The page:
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Factors Affecting Community Participation in Environmental Corporate Social Responsibility Projects: Evidence from Mangrove Forest Management Project

Thirdchai Sattayapanich    
Piyapong Janmaimool and Jaruwan Chontanawat    

Resumen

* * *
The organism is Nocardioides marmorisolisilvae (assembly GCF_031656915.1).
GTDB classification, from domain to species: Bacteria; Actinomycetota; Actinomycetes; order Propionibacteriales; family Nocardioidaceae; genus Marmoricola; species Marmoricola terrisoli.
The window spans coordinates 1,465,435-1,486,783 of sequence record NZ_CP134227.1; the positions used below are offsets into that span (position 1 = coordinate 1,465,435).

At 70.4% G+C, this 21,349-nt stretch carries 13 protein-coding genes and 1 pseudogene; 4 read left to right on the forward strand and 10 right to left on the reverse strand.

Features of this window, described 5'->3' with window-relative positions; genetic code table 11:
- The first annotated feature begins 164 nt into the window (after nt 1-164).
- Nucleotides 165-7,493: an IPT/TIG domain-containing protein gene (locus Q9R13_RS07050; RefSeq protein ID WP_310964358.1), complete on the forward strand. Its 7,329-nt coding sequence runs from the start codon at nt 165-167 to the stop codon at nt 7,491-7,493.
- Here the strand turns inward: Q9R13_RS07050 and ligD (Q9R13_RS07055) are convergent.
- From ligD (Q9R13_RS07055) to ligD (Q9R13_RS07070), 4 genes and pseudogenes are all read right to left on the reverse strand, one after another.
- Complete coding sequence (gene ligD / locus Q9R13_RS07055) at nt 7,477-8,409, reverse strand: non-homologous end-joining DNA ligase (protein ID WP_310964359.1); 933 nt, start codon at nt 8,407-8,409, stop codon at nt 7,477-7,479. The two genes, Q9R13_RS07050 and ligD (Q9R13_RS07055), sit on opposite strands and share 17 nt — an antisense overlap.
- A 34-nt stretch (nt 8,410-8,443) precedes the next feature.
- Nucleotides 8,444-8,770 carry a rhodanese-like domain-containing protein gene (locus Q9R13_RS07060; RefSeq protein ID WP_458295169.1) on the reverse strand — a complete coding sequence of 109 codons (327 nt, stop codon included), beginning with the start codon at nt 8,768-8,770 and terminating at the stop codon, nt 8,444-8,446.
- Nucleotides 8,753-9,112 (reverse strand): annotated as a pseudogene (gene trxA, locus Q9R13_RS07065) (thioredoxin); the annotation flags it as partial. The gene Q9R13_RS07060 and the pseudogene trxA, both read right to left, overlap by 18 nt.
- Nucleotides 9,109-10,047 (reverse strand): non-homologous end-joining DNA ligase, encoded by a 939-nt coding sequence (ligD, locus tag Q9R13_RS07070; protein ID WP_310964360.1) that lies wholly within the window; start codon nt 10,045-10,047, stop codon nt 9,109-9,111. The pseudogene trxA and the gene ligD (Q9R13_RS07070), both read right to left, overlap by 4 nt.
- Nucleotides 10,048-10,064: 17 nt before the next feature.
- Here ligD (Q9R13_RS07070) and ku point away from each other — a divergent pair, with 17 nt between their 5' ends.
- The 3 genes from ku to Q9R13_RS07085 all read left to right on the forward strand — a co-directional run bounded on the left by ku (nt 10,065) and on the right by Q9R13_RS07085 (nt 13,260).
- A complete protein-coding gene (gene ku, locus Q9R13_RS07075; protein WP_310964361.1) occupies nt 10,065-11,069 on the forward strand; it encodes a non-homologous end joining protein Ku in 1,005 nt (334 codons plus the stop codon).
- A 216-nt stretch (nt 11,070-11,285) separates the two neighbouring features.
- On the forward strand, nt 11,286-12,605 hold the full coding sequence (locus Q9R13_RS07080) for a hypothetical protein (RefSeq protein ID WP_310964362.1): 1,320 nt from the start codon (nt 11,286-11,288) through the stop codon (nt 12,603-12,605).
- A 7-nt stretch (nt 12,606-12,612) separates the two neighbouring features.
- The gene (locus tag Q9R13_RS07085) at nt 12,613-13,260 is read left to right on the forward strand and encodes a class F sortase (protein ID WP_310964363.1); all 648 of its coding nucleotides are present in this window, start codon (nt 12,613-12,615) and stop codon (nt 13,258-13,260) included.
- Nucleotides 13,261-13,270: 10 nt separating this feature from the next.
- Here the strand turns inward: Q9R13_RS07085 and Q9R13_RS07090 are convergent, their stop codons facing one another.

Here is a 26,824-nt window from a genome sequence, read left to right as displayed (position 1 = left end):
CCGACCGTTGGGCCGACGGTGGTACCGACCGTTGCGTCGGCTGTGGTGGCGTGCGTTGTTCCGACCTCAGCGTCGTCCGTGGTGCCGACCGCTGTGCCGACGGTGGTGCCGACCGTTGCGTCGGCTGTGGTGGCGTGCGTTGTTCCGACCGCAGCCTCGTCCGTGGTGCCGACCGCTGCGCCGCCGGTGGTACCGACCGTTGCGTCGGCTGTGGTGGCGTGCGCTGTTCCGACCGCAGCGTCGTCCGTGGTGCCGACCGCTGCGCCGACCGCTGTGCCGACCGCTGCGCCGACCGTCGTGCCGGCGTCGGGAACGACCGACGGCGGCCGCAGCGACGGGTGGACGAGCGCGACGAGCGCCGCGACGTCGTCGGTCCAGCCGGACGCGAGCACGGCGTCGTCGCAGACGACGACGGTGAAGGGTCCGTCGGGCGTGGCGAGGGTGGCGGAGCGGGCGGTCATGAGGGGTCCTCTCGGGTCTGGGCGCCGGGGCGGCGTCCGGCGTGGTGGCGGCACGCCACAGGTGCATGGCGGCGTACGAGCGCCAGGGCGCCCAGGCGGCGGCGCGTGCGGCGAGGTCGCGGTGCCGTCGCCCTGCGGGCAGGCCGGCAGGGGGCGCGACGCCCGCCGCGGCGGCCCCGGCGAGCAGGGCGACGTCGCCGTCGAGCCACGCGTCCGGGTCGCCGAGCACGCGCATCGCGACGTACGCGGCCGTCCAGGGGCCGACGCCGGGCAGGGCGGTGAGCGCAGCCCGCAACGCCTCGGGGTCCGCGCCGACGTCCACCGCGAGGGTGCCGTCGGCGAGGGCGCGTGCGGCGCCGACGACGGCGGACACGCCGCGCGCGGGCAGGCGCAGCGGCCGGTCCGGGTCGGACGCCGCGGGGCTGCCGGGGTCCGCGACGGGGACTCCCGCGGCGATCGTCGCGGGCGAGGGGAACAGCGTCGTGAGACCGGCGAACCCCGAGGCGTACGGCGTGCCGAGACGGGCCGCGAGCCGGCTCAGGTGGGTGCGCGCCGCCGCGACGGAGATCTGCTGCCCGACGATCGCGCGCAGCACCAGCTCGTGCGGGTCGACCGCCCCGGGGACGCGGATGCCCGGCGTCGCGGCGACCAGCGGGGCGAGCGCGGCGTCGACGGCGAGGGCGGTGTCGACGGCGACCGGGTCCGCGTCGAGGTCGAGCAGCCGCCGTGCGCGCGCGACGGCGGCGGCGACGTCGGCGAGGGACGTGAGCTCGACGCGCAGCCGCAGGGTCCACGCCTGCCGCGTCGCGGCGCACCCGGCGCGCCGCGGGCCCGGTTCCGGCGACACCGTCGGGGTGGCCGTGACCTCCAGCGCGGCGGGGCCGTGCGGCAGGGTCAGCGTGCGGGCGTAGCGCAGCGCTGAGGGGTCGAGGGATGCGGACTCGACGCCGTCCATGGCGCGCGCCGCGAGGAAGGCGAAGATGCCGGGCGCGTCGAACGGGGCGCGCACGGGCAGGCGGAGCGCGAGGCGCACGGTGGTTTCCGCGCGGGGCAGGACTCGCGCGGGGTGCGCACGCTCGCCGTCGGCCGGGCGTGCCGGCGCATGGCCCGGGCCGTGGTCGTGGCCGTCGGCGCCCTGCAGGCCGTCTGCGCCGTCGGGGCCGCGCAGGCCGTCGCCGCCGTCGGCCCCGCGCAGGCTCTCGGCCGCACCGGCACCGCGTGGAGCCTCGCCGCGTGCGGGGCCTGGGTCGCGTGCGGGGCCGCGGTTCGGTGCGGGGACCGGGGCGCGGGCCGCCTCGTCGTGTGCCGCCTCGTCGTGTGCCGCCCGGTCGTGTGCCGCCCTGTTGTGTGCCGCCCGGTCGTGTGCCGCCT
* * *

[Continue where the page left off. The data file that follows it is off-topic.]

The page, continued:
Community participation in an environmental corporate social responsibility (CSR) project can help business enterprises effectively develop projects that respond to the actual demands of the community and effectively utilize a firm?s resources. This study aims to investigate factors that affect community participation in each stage of environmental corporate social responsibility project development. The environmental corporate social responsibility project explored in this study is a sustainable mangrove forest management project in the Pakprasae sub-district of Rayong province in Thailand. This study has tested whether enterprise-related factors (such as perceived CSR credibility and organization?public relationship (OPR) quality) and participant-related factors (such as ecological knowledge, perceived ecological values, and expected benefits from participation in the project, both monetary and non-monetary related benefits) could predict community participation in an environmental corporate social responsibility project development initiated by a business enterprise. Questionnaire surveys were administered to 355 community members who were the target group of this environmental corporate social responsibility project from June to July 2022. The collected data were inspected and analyzed using an inferential statistical technique. Multiple regression analyses were performed to test significant factors that affected community members? participation in planning, implementing, and monitoring the project. The results revealed that perceived ecological values were the strongest predictor of participation in all stages of the project, including planning, implementing, and monitoring the project. Perceived CSR credibility and OPR quality also significantly affected participation in all stages, whereas ecological knowledge significantly affected participation only in the monitoring stage. These findings suggest that to promote community participation in each stage of environmental corporate social responsibility project development, it is important to enhance community members? perceived ecological values, and community members should be educated in ecology to enhance participation in the monitoring stage.

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